AP English Language and Composition covers American Literature from the seventeenth century to the twentieth century using novels, short stories, non-fiction essays, plays, and poetry. The literature is studied in conjunction with the historical time period covered in AP US History and devotes much of the year to analyzing AP level non-fiction passages. The writing is based upon formulating an argument, analyzing rhetorical strategies, and synthesizing information. “Close readings” of the literature and Socratic discussions are used to gain a deeper understanding and appreciation of the authors, their works, their message, and their writing style.

Modern Literature and Composition covers novels, plays, and poetry from the nineteenth century to the twentieth century.  “Close readings” of the literature will be used in order to gain a deeper understanding and appreciation of the authors, their works and their messages.  The writing focuses on persuasion and literary analysis.  Engagement in Socratic discussions regarding arguable, thought-provoking questions will lead to further inquiry to discover the deeper meaning of each unit.

 

Prerequisite:  Grade of B or better in previous English course, Instructor Approval, and completion of summer assignment.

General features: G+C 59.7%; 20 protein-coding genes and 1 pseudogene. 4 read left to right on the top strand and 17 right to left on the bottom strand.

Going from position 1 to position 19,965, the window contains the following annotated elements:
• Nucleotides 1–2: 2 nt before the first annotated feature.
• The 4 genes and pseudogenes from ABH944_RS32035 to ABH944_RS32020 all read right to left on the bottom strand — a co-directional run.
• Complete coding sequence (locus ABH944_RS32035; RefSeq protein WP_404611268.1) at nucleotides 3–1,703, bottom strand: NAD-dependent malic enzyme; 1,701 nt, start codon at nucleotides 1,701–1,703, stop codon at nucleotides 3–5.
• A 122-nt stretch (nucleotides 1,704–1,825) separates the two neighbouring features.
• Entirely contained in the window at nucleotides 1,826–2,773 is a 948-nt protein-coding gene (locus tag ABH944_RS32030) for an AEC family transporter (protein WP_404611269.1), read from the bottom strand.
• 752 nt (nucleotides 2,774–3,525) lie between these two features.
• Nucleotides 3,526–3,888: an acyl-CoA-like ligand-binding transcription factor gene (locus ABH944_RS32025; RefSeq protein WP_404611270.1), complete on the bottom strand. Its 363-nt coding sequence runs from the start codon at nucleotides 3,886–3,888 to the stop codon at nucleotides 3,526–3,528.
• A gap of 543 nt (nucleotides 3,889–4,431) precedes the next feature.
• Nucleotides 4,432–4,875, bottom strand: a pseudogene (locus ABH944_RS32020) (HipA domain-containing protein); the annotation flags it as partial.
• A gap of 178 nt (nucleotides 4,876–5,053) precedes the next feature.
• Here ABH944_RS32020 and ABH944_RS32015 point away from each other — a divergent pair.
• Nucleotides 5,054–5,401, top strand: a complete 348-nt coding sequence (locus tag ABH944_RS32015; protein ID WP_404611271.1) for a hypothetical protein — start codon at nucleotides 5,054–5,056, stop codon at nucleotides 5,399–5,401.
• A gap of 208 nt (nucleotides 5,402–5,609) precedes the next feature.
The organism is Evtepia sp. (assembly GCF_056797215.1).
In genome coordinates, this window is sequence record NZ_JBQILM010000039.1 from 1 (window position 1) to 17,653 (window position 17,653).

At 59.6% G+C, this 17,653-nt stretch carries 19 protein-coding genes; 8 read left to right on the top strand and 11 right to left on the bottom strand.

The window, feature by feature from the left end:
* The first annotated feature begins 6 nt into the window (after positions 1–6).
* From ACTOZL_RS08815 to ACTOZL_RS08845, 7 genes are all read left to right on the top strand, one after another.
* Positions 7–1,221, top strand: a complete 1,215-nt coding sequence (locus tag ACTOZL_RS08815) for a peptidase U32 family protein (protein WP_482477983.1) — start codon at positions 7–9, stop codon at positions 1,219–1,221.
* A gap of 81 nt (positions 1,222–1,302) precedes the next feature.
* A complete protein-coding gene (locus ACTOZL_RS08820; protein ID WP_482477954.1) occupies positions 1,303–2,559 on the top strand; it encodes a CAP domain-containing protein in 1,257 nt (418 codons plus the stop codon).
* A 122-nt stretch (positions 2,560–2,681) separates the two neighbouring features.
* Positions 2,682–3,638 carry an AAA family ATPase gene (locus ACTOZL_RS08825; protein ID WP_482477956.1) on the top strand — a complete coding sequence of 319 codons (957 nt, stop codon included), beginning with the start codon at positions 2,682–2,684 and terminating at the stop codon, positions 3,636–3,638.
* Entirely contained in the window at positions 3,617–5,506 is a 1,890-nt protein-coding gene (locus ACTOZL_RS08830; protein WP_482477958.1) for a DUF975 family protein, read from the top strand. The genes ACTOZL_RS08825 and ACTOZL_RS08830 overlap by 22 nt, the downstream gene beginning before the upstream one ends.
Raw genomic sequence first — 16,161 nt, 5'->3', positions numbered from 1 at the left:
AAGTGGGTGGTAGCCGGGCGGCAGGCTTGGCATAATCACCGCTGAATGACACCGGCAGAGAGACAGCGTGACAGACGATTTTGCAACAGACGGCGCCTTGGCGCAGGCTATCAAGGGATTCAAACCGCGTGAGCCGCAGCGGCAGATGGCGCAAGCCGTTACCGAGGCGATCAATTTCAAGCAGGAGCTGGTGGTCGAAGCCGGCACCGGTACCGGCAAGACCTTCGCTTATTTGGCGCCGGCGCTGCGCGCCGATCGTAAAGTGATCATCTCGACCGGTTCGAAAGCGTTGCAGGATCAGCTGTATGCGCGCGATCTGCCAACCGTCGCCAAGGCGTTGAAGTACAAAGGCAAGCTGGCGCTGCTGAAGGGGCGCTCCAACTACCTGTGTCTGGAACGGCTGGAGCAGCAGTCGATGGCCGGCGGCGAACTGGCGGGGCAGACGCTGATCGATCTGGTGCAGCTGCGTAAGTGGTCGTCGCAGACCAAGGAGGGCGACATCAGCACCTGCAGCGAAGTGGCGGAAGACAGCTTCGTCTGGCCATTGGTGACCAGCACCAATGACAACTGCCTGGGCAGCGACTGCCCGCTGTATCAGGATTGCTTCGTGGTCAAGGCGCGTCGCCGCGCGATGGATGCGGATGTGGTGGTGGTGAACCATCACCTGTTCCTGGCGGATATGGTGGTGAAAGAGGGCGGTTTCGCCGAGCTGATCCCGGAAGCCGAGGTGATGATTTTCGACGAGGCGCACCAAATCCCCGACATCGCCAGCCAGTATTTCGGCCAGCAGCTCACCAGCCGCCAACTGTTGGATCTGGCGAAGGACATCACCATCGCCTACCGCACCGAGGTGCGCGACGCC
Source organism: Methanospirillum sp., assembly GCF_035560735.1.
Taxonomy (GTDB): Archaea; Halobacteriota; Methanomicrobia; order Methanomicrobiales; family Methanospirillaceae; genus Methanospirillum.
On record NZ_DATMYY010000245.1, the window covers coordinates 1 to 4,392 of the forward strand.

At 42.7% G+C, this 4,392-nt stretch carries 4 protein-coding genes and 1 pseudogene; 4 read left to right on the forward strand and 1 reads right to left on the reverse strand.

AP English Literature and Composition covers Modern Literature from the nineteenth century to the present century using novels, plays, and poetry. This course focuses on AP-level passage analysis. The writing is based upon analyzing literary elements in both prose and poetry to produce thoughtful arguments about the author’s purpose in context of a given time period. “Close readings” of the literature and Socratic discussions are used to gain a deeper understanding and appreciation of the authors, their works, their message, and their writing style.

Mathematics

This is a challenging course designed to set the road to success in Algebra I.  Topics explored will include algebraic expressions, integers, equations, decimals, fractions, ratios, proportions, percentages, area, volume, and probability.  Critical-thinking and problem-solving skills will be developed and well-established during this course.

Prerequisite: Algebra Readiness Assessment (passing score) or instructor’s approval.

Symbolic reasoning and calculations with symbols are central in algebra.  Algebra I develops an understanding of the symbolic language of mathematics and the sciences.  In addition, algebraic skills and concepts are developed and used in a wide variety of problem-solving situations.